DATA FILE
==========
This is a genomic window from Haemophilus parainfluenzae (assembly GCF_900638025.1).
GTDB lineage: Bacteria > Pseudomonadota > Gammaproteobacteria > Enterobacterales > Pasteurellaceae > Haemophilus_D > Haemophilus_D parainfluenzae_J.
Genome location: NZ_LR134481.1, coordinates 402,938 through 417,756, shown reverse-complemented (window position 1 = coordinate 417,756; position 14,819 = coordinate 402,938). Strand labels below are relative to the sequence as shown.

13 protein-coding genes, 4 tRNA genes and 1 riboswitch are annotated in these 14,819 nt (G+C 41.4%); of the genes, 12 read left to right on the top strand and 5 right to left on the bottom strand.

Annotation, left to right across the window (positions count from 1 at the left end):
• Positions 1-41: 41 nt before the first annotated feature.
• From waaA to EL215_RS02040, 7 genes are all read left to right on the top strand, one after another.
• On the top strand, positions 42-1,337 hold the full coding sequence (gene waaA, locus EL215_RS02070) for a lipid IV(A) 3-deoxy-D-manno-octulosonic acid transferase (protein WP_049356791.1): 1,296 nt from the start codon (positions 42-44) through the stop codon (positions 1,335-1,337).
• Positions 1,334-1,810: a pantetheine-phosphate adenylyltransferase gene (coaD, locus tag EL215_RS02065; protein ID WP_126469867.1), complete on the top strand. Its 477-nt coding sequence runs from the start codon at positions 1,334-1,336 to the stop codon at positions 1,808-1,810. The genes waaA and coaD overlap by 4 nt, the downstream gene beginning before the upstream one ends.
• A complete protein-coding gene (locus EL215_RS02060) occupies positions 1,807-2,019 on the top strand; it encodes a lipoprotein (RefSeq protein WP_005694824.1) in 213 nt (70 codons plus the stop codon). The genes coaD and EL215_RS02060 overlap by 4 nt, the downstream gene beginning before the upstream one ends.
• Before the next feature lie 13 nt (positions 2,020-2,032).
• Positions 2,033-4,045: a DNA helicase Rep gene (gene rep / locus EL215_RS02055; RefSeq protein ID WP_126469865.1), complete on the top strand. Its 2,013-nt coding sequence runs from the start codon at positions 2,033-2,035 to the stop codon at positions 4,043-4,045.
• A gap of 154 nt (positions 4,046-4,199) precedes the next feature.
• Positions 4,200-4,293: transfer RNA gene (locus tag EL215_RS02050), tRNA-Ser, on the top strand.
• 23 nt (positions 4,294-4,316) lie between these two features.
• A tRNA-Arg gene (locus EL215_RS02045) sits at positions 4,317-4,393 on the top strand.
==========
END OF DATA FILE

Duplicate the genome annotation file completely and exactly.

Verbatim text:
This is a genomic window from Haemophilus parainfluenzae (assembly GCF_900638025.1).
GTDB lineage: Bacteria > Pseudomonadota > Gammaproteobacteria > Enterobacterales > Pasteurellaceae > Haemophilus_D > Haemophilus_D parainfluenzae_J.
Genome location: NZ_LR134481.1, coordinates 402,938 through 417,756, shown reverse-complemented (window position 1 = coordinate 417,756; position 14,819 = coordinate 402,938). Strand labels below are relative to the sequence as shown.

13 protein-coding genes, 4 tRNA genes and 1 riboswitch are annotated in these 14,819 nt (G+C 41.4%); of the genes, 12 read left to right on the top strand and 5 right to left on the bottom strand.

Annotation, left to right across the window (positions count from 1 at the left end):
• Positions 1-41: 41 nt before the first annotated feature.
• From waaA to EL215_RS02040, 7 genes are all read left to right on the top strand, one after another.
• On the top strand, positions 42-1,337 hold the full coding sequence (gene waaA, locus EL215_RS02070) for a lipid IV(A) 3-deoxy-D-manno-octulosonic acid transferase (protein WP_049356791.1): 1,296 nt from the start codon (positions 42-44) through the stop codon (positions 1,335-1,337).
• Positions 1,334-1,810: a pantetheine-phosphate adenylyltransferase gene (coaD, locus tag EL215_RS02065; protein ID WP_126469867.1), complete on the top strand. Its 477-nt coding sequence runs from the start codon at positions 1,334-1,336 to the stop codon at positions 1,808-1,810. The genes waaA and coaD overlap by 4 nt, the downstream gene beginning before the upstream one ends.
• A complete protein-coding gene (locus EL215_RS02060) occupies positions 1,807-2,019 on the top strand; it encodes a lipoprotein (RefSeq protein WP_005694824.1) in 213 nt (70 codons plus the stop codon). The genes coaD and EL215_RS02060 overlap by 4 nt, the downstream gene beginning before the upstream one ends.
• Before the next feature lie 13 nt (positions 2,020-2,032).
• Positions 2,033-4,045: a DNA helicase Rep gene (gene rep / locus EL215_RS02055; RefSeq protein ID WP_126469865.1), complete on the top strand. Its 2,013-nt coding sequence runs from the start codon at positions 2,033-2,035 to the stop codon at positions 4,043-4,045.
• A gap of 154 nt (positions 4,046-4,199) precedes the next feature.
• Positions 4,200-4,293: transfer RNA gene (locus tag EL215_RS02050), tRNA-Ser, on the top strand.
• 23 nt (positions 4,294-4,316) lie between these two features.
• A tRNA-Arg gene (locus EL215_RS02045) sits at positions 4,317-4,393 on the top strand.